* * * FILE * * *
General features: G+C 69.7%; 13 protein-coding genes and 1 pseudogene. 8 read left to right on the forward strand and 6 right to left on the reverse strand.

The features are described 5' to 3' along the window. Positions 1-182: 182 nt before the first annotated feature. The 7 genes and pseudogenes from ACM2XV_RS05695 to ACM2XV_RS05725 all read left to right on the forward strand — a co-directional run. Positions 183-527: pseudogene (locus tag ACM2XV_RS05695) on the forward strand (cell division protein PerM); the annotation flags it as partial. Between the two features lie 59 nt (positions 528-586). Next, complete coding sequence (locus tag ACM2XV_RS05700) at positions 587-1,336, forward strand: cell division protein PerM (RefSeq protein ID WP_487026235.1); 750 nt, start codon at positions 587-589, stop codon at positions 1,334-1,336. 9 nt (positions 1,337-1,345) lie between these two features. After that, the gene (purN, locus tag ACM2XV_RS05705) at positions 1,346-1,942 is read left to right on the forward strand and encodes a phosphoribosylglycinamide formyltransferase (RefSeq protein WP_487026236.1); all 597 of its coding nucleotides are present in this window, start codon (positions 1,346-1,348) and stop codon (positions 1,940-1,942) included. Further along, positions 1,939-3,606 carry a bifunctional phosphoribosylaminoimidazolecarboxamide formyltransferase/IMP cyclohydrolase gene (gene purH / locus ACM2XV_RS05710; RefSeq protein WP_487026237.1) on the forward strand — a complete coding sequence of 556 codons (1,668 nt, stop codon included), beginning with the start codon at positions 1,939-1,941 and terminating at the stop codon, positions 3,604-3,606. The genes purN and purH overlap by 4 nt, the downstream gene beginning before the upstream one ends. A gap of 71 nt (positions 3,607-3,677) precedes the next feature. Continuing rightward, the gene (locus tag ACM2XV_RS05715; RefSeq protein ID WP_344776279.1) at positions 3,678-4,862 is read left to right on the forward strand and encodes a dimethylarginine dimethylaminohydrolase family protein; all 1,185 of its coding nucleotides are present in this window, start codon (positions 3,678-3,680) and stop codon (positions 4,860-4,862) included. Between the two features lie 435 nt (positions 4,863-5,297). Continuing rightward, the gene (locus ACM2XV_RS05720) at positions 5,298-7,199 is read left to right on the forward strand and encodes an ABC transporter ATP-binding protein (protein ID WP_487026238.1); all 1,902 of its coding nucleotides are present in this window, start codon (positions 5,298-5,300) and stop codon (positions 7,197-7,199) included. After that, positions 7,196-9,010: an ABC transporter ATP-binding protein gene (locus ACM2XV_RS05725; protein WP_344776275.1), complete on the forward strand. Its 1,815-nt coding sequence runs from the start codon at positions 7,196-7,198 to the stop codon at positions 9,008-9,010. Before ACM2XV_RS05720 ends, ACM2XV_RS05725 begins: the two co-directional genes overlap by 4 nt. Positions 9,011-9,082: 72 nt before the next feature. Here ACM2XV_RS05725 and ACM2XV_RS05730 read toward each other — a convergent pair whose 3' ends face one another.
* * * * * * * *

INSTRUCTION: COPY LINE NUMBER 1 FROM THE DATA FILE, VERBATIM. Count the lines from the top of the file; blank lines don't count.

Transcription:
General features: G+C 69.7%; 13 protein-coding genes and 1 pseudogene. 8 read left to right on the forward strand and 6 right to left on the reverse strand.